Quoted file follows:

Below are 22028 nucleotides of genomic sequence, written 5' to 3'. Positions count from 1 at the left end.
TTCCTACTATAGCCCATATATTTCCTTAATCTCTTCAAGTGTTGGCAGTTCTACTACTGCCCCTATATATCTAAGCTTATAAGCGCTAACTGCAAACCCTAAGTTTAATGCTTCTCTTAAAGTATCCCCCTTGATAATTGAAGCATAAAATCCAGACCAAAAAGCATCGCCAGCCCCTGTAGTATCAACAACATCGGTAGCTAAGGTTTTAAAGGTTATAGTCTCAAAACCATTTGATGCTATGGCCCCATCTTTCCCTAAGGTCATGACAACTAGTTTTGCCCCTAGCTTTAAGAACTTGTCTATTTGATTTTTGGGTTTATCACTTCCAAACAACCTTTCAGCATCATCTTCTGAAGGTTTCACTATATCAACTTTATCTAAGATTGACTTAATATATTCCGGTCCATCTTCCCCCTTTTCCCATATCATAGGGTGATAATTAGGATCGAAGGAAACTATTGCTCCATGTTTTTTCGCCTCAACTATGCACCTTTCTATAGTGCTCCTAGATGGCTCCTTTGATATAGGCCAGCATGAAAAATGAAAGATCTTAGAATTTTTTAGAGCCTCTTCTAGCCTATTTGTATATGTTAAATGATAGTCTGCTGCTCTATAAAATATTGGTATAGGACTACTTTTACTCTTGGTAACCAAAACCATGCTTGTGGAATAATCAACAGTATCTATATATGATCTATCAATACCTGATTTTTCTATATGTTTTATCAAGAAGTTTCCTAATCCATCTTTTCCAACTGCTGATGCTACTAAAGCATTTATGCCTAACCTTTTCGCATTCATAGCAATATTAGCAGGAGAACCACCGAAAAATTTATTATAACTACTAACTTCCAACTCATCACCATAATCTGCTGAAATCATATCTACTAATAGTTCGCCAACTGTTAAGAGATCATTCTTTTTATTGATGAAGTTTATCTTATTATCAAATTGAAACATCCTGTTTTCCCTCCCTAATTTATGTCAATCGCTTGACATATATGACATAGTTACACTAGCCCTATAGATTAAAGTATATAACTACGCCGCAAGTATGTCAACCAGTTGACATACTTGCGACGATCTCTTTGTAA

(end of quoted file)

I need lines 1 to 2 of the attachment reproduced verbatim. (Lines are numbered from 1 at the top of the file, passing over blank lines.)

Below are 22028 nucleotides of genomic sequence, written 5' to 3'. Positions count from 1 at the left end.
TTCCTACTATAGCCCATATATTTCCTTAATCTCTTCAAGTGTTGGCAGTTCTACTACTGCCCCTATATATCTAAGCTTATAAGCGCTAACTGCAAACCCTAAGTTTAATGCTTCTCTTAAAGTATCCCCCTTGATAATTGAAGCATAAAATCCAGACCAAAAAGCATCGCCAGCCCCTGTAGTATCAACAACATCGGTAGCTAAGGTTTTAAAGGTTATAGTCTCAAAACCATTTGATGCTATGGCCCCATCTTTCCCTAAGGTCATGACAACTAGTTTTGCCCCTAGCTTTAAGAACTTGTCTATTTGATTTTTGGGTTTATCACTTCCAAACAACCTTTCAGCATCATCTTCTGAAGGTTTCACTATATCAACTTTATCTAAGATTGACTTAATATATTCCGGTCCATCTTCCCCCTTTTCCCATATCATAGGGTGATAATTAGGATCGAAGGAAACTATTGCTCCATGTTTTTTCGCCTCAACTATGCACCTTTCTATAGTGCTCCTAGATGGCTCCTTTGATATAGGCCAGCATGAAAAATGAAAGATCTTAGAATTTTTTAGAGCCTCTTCTAGCCTATTTGTATATGTTAAATGATAGTCTGCTGCTCTATAAAATATTGGTATAGGACTACTTTTACTCTTGGTAACCAAAACCATGCTTGTGGAATAATCAACAGTATCTATATATGATCTATCAATACCTGATTTTTCTATATGTTTTATCAAGAAGTTTCCTAATCCATCTTTTCCAACTGCTGATGCTACTAAAGCATTTATGCCTAACCTTTTCGCATTCATAGCAATATTAGCAGGAGAACCACCGAAAAATTTATTATAACTACTAACTTCCAACTCATCACCATAATCTGCTGAAATCATATCTACTAATAGTTCGCCAACTGTTAAGAGATCATTCTTTTTATTGATGAAGTTTATCTTATTATCAAATTGAAACATCCTGTTTTCCCTCCCTAATTTATGTCAATCGCTTGACATATATGACATAGTTACACTAGCCCTATAGATTAAAGTATATAACTACGCCGCAAGTATGTCAACCAGTTGACATACTTGCGACGATCTCTTTGTAA